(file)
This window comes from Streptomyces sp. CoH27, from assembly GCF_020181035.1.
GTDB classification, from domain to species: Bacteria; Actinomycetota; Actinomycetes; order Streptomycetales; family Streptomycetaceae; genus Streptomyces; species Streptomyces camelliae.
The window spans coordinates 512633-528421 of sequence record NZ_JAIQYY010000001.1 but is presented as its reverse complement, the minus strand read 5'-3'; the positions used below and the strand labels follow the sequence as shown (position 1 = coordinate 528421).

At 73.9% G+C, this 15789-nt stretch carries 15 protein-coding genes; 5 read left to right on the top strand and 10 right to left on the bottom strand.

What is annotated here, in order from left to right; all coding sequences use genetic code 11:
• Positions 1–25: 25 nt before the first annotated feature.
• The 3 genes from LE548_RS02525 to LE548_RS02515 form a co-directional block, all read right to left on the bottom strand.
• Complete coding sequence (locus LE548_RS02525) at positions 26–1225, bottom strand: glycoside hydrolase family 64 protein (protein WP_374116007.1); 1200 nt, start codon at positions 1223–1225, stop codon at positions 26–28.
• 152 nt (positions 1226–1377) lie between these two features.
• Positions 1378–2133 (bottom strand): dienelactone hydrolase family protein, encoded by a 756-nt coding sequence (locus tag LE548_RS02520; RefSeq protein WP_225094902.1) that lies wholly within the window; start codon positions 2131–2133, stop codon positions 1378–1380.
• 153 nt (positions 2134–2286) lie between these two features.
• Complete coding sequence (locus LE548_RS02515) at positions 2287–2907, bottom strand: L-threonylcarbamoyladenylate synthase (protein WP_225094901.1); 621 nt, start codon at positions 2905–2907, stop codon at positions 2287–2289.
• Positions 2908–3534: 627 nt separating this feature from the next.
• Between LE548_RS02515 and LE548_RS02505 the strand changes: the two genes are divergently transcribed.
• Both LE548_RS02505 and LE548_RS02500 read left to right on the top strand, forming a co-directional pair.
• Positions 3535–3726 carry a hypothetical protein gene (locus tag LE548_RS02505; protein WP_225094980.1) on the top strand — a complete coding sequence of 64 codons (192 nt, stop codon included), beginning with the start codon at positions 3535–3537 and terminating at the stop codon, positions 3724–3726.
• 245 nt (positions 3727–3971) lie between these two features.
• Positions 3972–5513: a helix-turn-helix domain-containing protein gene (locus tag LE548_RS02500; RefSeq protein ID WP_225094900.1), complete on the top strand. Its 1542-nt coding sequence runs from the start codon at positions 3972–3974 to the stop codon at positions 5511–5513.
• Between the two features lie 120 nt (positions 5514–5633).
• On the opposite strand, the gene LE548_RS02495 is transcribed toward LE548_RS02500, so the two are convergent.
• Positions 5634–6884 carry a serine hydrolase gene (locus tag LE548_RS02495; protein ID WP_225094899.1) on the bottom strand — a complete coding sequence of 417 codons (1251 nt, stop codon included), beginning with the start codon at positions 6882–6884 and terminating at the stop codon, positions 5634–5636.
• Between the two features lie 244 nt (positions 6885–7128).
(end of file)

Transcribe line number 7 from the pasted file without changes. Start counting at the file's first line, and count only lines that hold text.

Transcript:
• The 3 genes from LE548_RS02525 to LE548_RS02515 form a co-directional block, all read right to left on the bottom strand.